Meanwhile, I’ve pretty much been living at Musée Mécanique the last two weekends, digesting their incredible collection of antique coin-operated arcade machines. While these pictures certainly won’t leave that familiarly cold smell of metal on your hands after you’re done handling them, I’ve nevertheless been dropping my observations into a set on Flickr.

Drop Coin Here

The Cail-O-Scope

Love Tester


Musée Mécanique

Musée Mécanique

Baseball Score-Board

Oliver’s Simple Fluid Dynamics Generator

God damn this is cool. Click and drag in the black square to make the magic happen. Works best in the smokin’ Safari 4.0, because this beast is heavy on the Javascript. In any other browser you’ll wonder what in the hell I’m gettin’ so worked up about.

Stuff like this just feeds my existing obsession with introducing deliberate thought and consideration into the texture and materiality of our digital interfaces. Seriously, computer interaction that exhibits natural physical properties, either felt, observed or otherwise perceived, really gets my blood going.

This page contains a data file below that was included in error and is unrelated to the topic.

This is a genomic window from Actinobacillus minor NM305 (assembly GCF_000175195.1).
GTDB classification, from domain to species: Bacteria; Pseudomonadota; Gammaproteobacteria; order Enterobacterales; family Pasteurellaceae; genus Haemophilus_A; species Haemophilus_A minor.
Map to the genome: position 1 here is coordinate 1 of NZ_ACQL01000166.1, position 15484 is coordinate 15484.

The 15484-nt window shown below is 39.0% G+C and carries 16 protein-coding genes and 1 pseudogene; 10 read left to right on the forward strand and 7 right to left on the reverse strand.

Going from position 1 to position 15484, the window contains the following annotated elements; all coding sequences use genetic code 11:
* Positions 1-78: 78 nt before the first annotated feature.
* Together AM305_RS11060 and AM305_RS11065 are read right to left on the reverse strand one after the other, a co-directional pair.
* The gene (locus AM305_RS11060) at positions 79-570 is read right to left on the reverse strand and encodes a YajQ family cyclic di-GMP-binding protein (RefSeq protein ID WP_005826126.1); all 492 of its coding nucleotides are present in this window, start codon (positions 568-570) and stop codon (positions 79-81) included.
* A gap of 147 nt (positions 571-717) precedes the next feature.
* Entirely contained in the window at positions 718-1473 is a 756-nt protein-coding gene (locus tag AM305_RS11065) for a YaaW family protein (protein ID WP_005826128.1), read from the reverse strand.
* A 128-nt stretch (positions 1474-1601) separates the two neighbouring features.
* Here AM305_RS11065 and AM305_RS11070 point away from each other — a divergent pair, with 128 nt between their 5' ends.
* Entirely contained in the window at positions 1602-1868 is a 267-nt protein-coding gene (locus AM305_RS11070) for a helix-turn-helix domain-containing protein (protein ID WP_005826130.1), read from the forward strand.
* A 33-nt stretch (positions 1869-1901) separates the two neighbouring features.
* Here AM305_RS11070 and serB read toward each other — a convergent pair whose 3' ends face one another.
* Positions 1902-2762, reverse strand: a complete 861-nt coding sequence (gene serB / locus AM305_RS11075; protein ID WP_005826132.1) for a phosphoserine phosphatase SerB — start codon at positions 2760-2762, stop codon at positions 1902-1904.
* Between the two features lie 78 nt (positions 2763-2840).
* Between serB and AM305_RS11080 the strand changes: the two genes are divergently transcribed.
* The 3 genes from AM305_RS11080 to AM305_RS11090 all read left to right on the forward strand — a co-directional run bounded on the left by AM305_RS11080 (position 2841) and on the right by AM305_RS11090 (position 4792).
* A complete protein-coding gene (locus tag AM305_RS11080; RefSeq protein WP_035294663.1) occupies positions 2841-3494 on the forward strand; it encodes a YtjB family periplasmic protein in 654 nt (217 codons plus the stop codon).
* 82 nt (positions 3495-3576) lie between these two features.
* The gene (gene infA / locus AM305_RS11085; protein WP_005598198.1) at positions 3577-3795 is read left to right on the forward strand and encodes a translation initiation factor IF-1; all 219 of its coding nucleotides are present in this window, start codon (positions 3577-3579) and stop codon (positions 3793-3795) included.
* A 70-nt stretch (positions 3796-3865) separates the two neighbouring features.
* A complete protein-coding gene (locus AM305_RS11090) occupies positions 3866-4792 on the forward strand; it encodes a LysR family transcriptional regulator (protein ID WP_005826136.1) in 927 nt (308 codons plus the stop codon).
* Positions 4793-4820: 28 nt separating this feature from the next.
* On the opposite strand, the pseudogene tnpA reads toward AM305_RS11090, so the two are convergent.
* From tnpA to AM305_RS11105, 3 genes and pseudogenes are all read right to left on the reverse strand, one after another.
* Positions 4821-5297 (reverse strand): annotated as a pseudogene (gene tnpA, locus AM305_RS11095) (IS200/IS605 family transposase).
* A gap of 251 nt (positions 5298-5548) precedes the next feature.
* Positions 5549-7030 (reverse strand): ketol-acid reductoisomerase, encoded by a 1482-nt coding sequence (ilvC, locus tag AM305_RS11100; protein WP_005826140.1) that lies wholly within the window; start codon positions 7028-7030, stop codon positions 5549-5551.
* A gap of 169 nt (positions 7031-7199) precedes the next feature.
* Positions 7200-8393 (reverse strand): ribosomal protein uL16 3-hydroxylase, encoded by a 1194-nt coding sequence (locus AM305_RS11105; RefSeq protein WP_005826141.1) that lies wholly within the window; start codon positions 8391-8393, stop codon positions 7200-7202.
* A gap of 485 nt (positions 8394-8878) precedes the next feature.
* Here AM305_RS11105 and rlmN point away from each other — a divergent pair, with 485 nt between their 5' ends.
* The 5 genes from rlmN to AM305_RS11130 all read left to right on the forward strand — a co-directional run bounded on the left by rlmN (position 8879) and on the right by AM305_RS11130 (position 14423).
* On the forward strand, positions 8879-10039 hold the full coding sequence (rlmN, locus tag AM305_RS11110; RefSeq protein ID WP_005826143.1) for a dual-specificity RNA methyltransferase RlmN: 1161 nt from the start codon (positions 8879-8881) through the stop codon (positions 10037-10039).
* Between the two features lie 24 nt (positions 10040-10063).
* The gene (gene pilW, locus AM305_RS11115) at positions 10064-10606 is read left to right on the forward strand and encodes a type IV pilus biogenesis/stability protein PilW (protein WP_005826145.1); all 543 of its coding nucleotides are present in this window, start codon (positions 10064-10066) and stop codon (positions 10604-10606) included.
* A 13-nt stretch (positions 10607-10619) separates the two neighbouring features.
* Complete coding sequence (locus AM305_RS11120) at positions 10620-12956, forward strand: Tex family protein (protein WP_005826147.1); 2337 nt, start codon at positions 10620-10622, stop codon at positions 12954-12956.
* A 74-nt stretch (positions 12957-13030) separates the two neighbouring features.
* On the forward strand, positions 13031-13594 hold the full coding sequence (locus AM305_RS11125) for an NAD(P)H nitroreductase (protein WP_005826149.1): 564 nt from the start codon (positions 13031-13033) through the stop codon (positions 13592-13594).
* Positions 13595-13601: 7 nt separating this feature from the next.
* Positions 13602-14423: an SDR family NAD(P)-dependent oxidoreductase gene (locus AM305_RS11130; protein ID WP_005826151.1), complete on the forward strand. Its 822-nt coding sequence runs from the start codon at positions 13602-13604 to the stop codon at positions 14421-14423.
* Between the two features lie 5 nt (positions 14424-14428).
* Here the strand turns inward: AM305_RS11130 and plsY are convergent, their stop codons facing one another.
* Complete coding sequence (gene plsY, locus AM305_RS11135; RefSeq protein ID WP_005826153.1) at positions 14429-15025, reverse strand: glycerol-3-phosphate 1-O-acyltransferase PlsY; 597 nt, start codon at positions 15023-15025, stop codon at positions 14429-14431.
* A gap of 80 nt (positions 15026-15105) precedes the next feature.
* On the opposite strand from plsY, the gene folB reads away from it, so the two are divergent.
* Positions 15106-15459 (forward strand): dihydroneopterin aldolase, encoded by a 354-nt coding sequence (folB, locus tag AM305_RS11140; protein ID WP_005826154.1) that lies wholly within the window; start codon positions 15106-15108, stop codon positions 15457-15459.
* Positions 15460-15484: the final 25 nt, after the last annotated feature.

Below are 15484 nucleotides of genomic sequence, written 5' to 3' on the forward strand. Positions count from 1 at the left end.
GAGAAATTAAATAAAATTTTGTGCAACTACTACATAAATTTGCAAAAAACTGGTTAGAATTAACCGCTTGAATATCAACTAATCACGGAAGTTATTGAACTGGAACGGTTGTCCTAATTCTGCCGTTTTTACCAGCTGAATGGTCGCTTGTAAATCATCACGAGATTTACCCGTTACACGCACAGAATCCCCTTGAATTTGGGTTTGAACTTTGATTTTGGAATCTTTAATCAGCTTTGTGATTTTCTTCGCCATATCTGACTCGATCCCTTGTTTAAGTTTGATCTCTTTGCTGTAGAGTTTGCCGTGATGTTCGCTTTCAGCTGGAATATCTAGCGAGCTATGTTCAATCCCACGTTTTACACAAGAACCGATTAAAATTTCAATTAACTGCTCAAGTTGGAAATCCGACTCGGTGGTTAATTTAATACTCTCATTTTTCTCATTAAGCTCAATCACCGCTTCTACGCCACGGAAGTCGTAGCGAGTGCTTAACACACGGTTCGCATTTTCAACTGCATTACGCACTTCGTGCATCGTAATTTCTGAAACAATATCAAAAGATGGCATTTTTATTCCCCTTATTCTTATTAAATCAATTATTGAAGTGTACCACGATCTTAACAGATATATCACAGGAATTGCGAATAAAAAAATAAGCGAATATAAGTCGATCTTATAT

Zoom, Zoom, Zoom

I started using Safari 4.0 yesterday, and I like what I see so far. The new Javascript interpreter is fast. The controls for Google Maps are so quick they’re frightening. Just try using your scroll wheel (or two-finger gesture on the trackpad of your new non-removable-battery MacBook Pro) to zoom in. If there’s a faster way to reach the surface of the earth from space, I’m sure Burt Rutan is working on it.

Err, the opposite, I’m sure he’s working on the opposite. Sheesh.

Anyway, I will leave you with the coolest, blockiest typeface I have ever seen in my life. Seriously, check out these titles:

Golden Gate Bridge Plaque

Beautiful. Let’s get a little closer, shall we?


And once more, for the people in the balcony:



Sublety and Nuance in Physical Interaction

I had a great conversation during tea time at Adaptive Path this evening with Jesse James Garrett, about the role of subtlety and nuance in physical interaction design. Central to the conversation was Microsoft’s Project Natal, an upcoming system for the Xbox 360 that lets you use your full body to control games.

While large motions, like punching and kicking the air, make for an impressive flourish, it’s interesting to consider what a system like this would look like in a few years, as it becomes increasingly fine-tuned. What if it knows where each one of my fingers is, like a musical instrument? What kind of interactive applications could this have in a non-game environment? Or, as Jesse mused, how can we learn from gaming to bring more game-related themes, from the concept of play to the interactive vocabularies we establish therein, into everyday computer-mediated interactions?